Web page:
A research article by Rieger and colleagues (2016) suggests that women are almost never exclusively heterosexual , but that most are aroused by images of both men and attractive women. We will now analyze this study so that the reader can assess the degree of credibility of this bold statement.
The University of Essex study
Recently a research team from the University of Essex led by psychologist and anthropologist Gerulf Rieger has published the results of their studies on the differences between men and women in response to sexual stimuli. These authors also analyzed the peculiarities of these patterns in homosexual people.
The article by Rieger and collaborators is based on two studies carried out by this team. The first of these focused on genital responses associated with sexual arousal and on self-reports on the degree of masculinity or femininity perceived by the subjects in themselves.
The second investigation, however, focused on a particular sign of sexual response: pupil dilation or mydriasis in the presence of sexual stimuli . This element was also compared again with the degree of masculinity/femininity, although in this case it was measured by external observers as well as through self-reporting.
According to the authors of this study, their hypotheses were based on different information obtained in previous research. One aspect that stands out in this regard is the scientific evidence regarding differences in the sexual responses of men and women, as well as those between heterosexual and homosexual women.
Differences in arousal between men and women
Various studies, including the one by Rieger’s team, have found significant differences in reactivity to sexual stimuli depending on biological sex. In particular, the sexual response of heterosexual men is specific to female stimuli , but that of heterosexual women is not so specific to male images.
It seems that the physiological response (in this case pupil dilation) of heterosexual males appears to be almost exclusively when the eliciting stimuli include female elements. This would be the typical pattern in men who consider themselves heterosexual, although the response may vary from case to case.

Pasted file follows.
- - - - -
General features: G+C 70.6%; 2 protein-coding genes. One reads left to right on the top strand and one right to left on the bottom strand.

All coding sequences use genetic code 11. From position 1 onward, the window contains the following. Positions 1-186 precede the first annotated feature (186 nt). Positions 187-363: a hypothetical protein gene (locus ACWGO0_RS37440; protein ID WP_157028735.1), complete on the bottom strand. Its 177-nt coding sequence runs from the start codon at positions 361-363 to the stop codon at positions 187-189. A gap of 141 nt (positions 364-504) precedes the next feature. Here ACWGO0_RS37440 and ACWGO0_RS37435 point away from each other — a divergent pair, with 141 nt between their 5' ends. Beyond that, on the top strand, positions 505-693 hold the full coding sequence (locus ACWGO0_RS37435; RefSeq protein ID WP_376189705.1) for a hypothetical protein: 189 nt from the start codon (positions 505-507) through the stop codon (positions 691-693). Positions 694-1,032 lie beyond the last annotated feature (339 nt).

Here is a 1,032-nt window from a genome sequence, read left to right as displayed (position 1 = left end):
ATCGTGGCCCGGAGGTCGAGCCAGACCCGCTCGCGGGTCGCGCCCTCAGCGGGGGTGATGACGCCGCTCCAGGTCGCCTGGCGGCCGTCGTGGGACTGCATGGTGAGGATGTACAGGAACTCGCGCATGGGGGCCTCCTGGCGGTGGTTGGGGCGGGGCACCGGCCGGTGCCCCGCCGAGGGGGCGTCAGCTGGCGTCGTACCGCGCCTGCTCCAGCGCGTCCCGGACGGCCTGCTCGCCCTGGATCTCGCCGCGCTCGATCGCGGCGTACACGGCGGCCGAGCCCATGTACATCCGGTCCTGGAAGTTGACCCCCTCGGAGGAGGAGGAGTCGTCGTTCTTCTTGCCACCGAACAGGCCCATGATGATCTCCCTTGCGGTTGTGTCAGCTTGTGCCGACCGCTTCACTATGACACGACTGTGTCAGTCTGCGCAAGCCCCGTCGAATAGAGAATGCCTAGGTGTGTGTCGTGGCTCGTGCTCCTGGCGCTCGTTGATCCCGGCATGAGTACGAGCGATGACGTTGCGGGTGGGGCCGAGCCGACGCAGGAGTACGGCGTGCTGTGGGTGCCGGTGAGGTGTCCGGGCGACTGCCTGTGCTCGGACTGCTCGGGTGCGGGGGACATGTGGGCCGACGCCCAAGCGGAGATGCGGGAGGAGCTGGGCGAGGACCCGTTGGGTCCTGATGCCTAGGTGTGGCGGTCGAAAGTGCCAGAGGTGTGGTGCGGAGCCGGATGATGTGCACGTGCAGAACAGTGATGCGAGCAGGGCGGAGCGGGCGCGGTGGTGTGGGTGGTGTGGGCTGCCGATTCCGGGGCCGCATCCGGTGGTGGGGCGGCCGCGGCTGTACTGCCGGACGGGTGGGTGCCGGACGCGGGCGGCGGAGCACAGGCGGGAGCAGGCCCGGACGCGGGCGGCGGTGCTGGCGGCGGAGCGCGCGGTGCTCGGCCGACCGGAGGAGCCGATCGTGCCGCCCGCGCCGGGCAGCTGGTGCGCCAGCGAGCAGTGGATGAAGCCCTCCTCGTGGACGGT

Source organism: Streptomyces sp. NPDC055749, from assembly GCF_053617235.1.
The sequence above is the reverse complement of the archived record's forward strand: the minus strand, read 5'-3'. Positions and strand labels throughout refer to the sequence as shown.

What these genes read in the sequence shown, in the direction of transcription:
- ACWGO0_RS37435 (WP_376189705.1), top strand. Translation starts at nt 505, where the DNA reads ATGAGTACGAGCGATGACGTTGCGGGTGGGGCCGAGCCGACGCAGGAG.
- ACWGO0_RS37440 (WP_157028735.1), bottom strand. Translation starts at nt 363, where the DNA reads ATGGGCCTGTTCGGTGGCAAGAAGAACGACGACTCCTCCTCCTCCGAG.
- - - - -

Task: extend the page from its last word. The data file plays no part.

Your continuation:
In contrast, women respond to both male and female sexual stimuli even though they claim to be exclusively heterosexual. Thus, the degree of pupil dilation of heterosexual women proved to be similar when the sexual images presented included men as when they were other women.
This is why Rieger’s team ventures to say that women are not usually completely heterosexual, but that most of them would be bisexual. Specifically, 74% of the heterosexual women who participated in the study showed intense sexually-activated responses to viewing images of attractive women.
Patterns according to sexual orientation
According to researchers at the University of Essex, homosexual women are the exception to the general female pattern . Interestingly, their sexual response seems to be more similar to that of men than to that of women – always bearing in mind, of course, that studies of this type focus on mean values.
Thus, women who claim to be exclusively attracted to women tend to react selectively to female sexual stimuli, rather than when they interact with men. As we can see, this response is closer to that of the male gender than to that of women who consider themselves heterosexual.
In addition, Rieger’s team suggests that the behavior of homosexual women tends to be more typically male than that of heterosexual women. The degree of selectivity in the response to female sexual stimuli seems to be correlated with the intensity of the masculinity of the external behavior (“non-sexual masculinity”).
However, the authors claim that there is no evidence that sexual and non-sexual patterns are connected. Thus, these two types of masculinity would develop independently as a result of different factors, in the words of this research team.
All bisexuals?The cause of these differences
The University of Essex team’s studies used visual sexual material. In this sense, it should be taken into account that, according to research such as that of Hamann et al. (2004), men respond more intensely than women to visual stimuli when these are related to sexuality.
This seems to be related to the fact that certain regions of men’s brains are activated more than those of women in the presence of this kind of image. In particular, some of the relevant structures are the amygdala (especially the left one), the hypothalamus and the ventral striatum, which is located in the basal ganglia.
In contrast, women appear to be more context-driven ; that is, they tend to show responses such as pupil dilation if sexual keys are present in the situation, regardless of whether they are male or female.
It has been proposed that these differences could be due in part to differential socialization between men and women. Thus, while men would learn to suppress homosexual thoughts in times of sexual arousal, women might feel less socially pressured in this regard.
- Hamann, S., Herman, R. A., Nolan, C. L. & Wallen, K. (2004). Men and women differ in amygdala response to visual sexual stimuli. Nature Neuroscience, 7: 411-416.
- Rieger, G., Savin-Williams, R. C., Chivers, M. L. & Bailey, J. M. (2016). Journal of Personality and Social Psychology, 111(2): 265-283.